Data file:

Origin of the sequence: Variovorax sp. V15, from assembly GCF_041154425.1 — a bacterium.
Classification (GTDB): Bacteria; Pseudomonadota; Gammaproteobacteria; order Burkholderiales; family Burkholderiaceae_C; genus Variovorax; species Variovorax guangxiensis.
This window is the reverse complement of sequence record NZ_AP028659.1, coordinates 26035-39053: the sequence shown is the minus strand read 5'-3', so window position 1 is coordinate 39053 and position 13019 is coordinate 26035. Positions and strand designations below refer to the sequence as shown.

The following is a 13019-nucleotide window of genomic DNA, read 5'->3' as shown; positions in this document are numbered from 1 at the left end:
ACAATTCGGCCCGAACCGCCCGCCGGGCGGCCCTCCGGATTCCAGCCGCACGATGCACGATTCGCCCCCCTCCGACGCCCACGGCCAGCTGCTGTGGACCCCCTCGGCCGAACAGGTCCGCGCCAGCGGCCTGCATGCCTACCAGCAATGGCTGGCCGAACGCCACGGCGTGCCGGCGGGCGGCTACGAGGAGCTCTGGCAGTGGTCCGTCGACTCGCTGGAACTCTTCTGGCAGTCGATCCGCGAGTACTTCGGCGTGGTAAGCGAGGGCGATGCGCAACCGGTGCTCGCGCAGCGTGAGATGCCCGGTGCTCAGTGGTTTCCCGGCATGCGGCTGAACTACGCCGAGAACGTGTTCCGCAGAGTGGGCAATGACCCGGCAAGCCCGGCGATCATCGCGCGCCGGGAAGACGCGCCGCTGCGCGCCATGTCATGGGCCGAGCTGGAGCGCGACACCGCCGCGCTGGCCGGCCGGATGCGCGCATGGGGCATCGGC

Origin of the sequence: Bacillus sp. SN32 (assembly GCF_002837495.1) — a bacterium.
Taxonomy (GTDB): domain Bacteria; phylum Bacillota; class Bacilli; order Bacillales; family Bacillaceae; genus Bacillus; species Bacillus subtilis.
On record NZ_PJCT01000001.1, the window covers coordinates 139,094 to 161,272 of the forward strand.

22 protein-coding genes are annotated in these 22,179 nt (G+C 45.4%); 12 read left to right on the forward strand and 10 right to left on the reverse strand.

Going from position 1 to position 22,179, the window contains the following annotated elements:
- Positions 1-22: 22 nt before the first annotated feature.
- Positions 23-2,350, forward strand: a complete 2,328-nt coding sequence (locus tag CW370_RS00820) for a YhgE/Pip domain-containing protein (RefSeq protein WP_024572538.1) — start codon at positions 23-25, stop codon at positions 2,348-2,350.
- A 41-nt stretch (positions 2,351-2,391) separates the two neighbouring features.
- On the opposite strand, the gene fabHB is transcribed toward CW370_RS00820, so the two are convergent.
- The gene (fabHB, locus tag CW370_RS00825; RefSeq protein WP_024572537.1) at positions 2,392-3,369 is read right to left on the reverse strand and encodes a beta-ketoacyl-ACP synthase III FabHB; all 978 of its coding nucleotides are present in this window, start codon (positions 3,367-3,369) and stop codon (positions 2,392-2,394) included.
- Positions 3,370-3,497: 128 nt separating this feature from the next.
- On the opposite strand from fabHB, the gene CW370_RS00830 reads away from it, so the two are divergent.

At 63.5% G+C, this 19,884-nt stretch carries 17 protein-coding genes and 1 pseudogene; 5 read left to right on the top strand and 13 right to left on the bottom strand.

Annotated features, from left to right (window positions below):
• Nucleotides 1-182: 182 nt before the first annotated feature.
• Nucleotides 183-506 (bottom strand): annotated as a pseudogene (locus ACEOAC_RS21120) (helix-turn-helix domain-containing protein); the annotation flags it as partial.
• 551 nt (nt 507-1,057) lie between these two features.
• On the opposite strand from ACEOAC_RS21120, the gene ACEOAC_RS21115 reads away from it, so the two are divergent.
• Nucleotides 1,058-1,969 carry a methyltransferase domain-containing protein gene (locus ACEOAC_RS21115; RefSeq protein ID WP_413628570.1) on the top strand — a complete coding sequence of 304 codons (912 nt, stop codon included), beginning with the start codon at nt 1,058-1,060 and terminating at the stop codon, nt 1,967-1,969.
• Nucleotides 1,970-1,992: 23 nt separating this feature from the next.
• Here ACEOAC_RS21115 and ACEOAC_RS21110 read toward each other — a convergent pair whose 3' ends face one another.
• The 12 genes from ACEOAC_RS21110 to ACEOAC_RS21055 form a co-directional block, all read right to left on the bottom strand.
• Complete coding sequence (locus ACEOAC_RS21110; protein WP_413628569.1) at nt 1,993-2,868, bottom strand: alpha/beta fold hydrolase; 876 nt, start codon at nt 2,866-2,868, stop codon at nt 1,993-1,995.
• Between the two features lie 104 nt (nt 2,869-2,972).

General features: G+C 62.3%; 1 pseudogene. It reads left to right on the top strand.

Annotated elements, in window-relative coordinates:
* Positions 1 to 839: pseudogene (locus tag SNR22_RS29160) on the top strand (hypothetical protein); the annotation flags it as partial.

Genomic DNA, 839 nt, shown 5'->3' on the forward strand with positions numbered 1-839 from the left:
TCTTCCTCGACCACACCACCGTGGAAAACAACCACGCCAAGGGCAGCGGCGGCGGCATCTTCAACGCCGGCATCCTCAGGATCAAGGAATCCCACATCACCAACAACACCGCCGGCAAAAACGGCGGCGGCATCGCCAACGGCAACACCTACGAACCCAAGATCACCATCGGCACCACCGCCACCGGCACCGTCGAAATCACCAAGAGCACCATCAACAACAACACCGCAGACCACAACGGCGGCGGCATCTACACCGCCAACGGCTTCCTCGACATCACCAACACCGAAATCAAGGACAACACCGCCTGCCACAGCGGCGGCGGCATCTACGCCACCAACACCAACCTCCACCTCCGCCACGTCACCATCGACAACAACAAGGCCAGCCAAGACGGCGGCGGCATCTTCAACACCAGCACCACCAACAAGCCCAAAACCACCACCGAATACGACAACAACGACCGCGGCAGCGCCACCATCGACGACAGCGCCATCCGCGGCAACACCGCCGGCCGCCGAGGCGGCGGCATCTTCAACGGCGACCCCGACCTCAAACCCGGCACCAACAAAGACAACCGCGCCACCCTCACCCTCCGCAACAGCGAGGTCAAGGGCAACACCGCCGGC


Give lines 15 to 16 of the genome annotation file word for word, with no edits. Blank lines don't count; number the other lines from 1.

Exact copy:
- The gene (fabHB, locus tag CW370_RS00825; RefSeq protein WP_024572537.1) at positions 2,392-3,369 is read right to left on the reverse strand and encodes a beta-ketoacyl-ACP synthase III FabHB; all 978 of its coding nucleotides are present in this window, start codon (positions 3,367-3,369) and stop codon (positions 2,392-2,394) included.
- Positions 3,370-3,497: 128 nt separating this feature from the next.